Wharton Shows How to Generate Revenues and Branding on MOOCs: $5M in 2015


Early MOOCs were entirely free, including statements of completion. But now they can be a substantial source of revenue.

Wharton, University of Pennsylvania, has understood this reality better than anyone and has established itself as a leading, global purveyor of MOOCs, showing one of the highest enrollments of any business school in the world.

In 2015 it got $5 million in revenue, mostly through Coursera, according to Fortune magazine. Two-thirds of its learners are outside North America, with heavy representation from India, China, Russia, and Latin America.

  • Over 300,000 people have taken Wharton’s “Intro to Marketing” course, one of the top 10 business MOOCs on Coursera, since 2013. Nearly 100,000 more have completed its second MOOC on “Consumer Analytics”.
  • The eight-week-long executive education MOOC called the “Strategic Value of Customer Relationship”, priced at $3,700, will be offered for a fifth time this spring. 20 to 30 students have enrolled each time.
  • Since 2012, some 2.7 million people have enrolled in Wharton’s 18 MOOCs; 54,000 verified certificates have been awarded since 2012 and 32,000 verified certificates in specialization courses since April of this year. Each certificate is $95. The school’s specializations in business fundamentals and business analytics, composed of four courses plus a capstone project, cost $595 each.
  • Over the next 12 months, Wharton plans to launch at least two dozen new online offerings, including its first three SPOCs on digital marketing, gamification, and advanced product design. They will all be offered on edx.org at significantly higher price points than the $95 certificates for its single MOOC courses on Coursera.

    For example, the “Global Strategy” course, originally distributed on Coursera, has been moved to the edX platform. Now it will cost $149.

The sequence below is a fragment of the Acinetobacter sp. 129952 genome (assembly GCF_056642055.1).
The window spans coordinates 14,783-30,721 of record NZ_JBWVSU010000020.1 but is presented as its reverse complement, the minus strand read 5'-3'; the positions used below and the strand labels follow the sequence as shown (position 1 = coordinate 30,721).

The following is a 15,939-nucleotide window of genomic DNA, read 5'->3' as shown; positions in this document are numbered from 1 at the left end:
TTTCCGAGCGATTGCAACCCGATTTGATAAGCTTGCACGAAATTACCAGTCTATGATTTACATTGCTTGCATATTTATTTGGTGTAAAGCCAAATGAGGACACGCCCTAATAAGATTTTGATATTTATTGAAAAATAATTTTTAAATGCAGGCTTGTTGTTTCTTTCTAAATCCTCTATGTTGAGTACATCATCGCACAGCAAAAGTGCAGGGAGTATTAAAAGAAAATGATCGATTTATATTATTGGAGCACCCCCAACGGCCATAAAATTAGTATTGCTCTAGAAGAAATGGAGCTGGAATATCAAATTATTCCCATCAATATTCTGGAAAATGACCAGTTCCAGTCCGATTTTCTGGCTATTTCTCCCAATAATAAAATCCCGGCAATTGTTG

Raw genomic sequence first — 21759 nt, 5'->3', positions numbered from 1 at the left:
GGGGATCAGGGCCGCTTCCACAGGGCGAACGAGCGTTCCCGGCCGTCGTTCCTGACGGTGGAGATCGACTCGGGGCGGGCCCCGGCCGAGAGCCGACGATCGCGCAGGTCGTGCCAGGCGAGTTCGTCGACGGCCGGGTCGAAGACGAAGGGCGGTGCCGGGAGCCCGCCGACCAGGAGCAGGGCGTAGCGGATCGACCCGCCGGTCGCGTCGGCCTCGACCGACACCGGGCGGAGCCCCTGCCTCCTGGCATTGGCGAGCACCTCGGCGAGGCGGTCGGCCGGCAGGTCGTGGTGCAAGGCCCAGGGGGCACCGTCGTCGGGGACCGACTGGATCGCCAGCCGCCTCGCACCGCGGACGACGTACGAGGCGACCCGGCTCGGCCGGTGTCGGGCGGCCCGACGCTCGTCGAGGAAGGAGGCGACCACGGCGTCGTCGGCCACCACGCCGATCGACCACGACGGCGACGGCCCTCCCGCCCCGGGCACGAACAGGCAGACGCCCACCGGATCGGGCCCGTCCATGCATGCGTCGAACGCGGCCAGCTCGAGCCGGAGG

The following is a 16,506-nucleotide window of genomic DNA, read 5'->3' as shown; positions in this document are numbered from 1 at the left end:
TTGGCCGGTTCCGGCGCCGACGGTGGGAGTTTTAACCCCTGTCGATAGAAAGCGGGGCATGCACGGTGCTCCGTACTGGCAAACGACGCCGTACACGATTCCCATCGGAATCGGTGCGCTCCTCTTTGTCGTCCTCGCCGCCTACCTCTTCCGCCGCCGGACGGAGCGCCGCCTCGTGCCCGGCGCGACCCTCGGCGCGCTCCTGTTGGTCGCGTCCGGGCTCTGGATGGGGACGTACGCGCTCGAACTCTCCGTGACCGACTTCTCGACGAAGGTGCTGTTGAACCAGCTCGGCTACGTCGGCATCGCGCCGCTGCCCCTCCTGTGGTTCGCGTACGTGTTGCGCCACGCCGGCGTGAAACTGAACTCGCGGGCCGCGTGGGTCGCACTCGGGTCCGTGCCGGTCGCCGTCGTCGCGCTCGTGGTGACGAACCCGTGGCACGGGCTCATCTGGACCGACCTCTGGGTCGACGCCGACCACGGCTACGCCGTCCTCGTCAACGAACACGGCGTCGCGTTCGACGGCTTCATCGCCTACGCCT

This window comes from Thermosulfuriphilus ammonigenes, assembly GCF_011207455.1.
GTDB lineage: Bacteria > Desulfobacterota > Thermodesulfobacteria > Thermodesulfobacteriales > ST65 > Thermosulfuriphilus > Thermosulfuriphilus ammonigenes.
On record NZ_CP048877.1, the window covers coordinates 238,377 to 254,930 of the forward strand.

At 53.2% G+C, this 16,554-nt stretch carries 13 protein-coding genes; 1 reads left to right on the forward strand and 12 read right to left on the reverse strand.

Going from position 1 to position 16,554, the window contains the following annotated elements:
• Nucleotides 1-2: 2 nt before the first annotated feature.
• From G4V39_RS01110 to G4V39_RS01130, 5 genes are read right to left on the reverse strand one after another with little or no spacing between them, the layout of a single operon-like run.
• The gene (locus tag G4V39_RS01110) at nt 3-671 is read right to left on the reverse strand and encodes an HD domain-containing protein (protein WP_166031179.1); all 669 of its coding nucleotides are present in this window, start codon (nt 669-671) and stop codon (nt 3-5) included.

Prices could be raised further in the future. “After all, a used corporate finance textbook on Amazon goes for $200”, says Wharton.

    Wharton also will bump up the number of specializations from two to five through July of next year. The school is hoping that its MOOC revenues will double next year, to at least $10 million.

“The big bet is being placed by Wharton’s new Dean, Geoffrey Garrett, who views the initiative as a way to further extend the school’s brand around the world; reach users who would never be able to get to the school’s Philadelphia campus; get faculty more comfortable using technology to teach; and transform how faculty and students engage in the classroom,” writes Fortune. 

  • “More than 10% of our faculty have now had experience building and running online classes”, Geoffrey Garret says. That translates into more than 30 professors who have been involved in Wharton’s MOOC efforts.”
  • “Content Wharton has been developing can be a viable alternative to non-degree education, long the province of the school’s on-campus executive education programming.”
  • “If it helps a person advance his or her career, it’s a bottom-up credential. Non-degree education will increase pretty dramatically for those who find that the tuition and opportunity costs of either a degree or traditional executive education don’t make sense.”

Wharton has taken important lessons:

  • Students want learning squished down into four weeks. “Today, we’re being more customer-centric and asking what people need.”
  • Students prefer so-called asynchronous online learning that they can tap into at any time, no matter where they are in the world. “The market doesn’t require synchronous learning. If you re in Beijing and I’m in Philadelphia, there is no good time to get together.”
  • MOOCs are about learning, not about teaching. “You don’t invest money to make faculty think they are Oprah Winfrey in the 21st Century.”
  • “It is dumb to have a faculty member stand up in front of a class and deliver a lecture today. (…) MOOCs are raising the bar for face-to-face education. (…) We want class to be more interactive, team oriented and focused on problem solving. We tend to be in the learning-by-studying moment, but I think we are going to have to balance that with learning-by-doing.”

Fortune Magazine: “What’s Behind Wharton’s Massive Bet on Online Learning”